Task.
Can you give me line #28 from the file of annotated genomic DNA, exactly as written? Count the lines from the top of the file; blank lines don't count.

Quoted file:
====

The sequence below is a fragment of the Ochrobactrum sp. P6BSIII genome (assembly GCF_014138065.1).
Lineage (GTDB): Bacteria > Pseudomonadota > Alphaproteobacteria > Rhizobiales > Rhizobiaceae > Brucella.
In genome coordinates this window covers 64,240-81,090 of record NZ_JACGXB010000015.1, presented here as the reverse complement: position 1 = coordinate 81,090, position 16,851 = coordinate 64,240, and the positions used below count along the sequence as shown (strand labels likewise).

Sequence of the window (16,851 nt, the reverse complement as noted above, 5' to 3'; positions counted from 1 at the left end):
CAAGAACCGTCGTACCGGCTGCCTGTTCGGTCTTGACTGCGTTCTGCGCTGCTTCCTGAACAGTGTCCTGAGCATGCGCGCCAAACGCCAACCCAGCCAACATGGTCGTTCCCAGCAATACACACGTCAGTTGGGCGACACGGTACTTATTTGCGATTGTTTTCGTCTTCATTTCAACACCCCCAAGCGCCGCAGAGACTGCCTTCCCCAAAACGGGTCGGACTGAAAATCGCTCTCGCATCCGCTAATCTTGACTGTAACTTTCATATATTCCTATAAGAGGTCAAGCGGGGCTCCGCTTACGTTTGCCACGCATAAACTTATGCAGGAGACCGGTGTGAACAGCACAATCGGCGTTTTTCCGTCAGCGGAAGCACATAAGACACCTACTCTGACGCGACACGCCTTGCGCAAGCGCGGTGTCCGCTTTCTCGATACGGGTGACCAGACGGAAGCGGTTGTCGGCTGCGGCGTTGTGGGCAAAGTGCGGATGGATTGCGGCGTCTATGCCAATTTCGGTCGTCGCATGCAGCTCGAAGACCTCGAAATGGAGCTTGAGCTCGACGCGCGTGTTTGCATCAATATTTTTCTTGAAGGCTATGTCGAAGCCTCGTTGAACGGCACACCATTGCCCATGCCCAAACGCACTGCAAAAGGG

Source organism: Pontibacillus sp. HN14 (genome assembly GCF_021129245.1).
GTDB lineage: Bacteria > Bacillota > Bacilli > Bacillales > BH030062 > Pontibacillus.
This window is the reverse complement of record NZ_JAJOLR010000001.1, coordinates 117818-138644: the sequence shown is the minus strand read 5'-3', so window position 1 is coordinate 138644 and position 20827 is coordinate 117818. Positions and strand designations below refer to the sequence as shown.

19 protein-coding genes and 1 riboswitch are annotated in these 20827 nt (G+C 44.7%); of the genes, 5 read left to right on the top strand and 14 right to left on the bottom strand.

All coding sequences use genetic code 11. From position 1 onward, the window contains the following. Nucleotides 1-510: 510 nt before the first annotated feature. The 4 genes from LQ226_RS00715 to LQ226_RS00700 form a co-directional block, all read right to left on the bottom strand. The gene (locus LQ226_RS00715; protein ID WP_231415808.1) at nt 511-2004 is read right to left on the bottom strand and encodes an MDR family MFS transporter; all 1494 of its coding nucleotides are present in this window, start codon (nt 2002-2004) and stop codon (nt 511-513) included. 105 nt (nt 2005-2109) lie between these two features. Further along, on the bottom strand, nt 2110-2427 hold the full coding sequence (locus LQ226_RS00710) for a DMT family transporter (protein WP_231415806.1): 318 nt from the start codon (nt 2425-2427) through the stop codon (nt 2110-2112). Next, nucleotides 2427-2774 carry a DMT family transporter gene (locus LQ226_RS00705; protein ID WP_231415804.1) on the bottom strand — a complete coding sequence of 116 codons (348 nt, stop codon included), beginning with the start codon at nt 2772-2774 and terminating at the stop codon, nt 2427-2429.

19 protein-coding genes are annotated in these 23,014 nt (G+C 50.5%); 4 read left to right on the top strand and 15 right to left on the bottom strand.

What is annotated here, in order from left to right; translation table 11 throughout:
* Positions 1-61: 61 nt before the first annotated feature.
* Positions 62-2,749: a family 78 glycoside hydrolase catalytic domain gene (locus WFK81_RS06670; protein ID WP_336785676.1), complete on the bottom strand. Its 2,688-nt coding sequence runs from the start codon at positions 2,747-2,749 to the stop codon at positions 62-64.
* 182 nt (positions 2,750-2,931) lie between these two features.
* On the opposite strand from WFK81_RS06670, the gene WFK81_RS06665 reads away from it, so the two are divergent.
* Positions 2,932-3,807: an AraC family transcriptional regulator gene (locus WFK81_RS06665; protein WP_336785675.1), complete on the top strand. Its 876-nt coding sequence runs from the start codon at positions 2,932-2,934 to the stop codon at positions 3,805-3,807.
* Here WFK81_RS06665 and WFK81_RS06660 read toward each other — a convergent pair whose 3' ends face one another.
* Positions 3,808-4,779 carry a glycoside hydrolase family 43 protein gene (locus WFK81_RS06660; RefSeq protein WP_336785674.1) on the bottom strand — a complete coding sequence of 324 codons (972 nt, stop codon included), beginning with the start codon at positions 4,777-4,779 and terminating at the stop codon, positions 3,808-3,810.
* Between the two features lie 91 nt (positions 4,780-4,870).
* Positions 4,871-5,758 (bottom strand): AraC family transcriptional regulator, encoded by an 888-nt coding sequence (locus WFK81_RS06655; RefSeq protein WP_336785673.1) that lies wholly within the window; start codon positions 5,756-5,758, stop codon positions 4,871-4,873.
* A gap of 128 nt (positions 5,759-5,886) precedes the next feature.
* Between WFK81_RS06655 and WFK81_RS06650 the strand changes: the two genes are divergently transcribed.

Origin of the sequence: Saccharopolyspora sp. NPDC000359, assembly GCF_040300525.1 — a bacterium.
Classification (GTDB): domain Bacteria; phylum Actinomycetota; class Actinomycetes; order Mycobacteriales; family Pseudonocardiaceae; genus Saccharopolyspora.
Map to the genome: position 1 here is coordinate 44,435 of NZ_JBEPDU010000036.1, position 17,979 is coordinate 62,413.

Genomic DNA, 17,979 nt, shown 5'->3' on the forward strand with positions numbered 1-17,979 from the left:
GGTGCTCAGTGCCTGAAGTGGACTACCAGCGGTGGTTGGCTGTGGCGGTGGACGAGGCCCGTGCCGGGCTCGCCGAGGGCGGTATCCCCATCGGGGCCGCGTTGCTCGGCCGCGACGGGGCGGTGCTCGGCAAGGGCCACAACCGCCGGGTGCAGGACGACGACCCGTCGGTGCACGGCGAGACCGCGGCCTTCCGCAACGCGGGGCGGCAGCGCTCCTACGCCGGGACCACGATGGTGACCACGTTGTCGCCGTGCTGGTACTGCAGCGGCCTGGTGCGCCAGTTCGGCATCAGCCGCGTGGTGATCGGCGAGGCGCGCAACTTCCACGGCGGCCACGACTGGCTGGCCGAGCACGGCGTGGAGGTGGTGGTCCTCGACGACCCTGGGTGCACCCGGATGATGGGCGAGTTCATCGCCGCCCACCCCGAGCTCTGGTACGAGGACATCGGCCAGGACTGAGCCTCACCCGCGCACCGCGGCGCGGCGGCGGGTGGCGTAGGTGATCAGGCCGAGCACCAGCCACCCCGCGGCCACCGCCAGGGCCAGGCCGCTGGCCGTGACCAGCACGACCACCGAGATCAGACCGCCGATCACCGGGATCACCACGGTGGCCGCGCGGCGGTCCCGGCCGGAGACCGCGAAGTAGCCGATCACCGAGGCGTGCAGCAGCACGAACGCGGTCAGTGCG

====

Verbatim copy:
GGTGCTCAGTGCCTGAAGTGGACTACCAGCGGTGGTTGGCTGTGGCGGTGGACGAGGCCCGTGCCGGGCTCGCCGAGGGCGGTATCCCCATCGGGGCCGCGTTGCTCGGCCGCGACGGGGCGGTGCTCGGCAAGGGCCACAACCGCCGGGTGCAGGACGACGACCCGTCGGTGCACGGCGAGACCGCGGCCTTCCGCAACGCGGGGCGGCAGCGCTCCTACGCCGGGACCACGATGGTGACCACGTTGTCGCCGTGCTGGTACTGCAGCGGCCTGGTGCGCCAGTTCGGCATCAGCCGCGTGGTGATCGGCGAGGCGCGCAACTTCCACGGCGGCCACGACTGGCTGGCCGAGCACGGCGTGGAGGTGGTGGTCCTCGACGACCCTGGGTGCACCCGGATGATGGGCGAGTTCATCGCCGCCCACCCCGAGCTCTGGTACGAGGACATCGGCCAGGACTGAGCCTCACCCGCGCACCGCGGCGCGGCGGCGGGTGGCGTAGGTGATCAGGCCGAGCACCAGCCACCCCGCGGCCACCGCCAGGGCCAGGCCGCTGGCCGTGACCAGCACGACCACCGAGATCAGACCGCCGATCACCGGGATCACCACGGTGGCCGCGCGGCGGTCCCGGCCGGAGACCGCGAAGTAGCCGATCACCGAGGCGTGCAGCAGCACGAACGCGGTCAGTGCG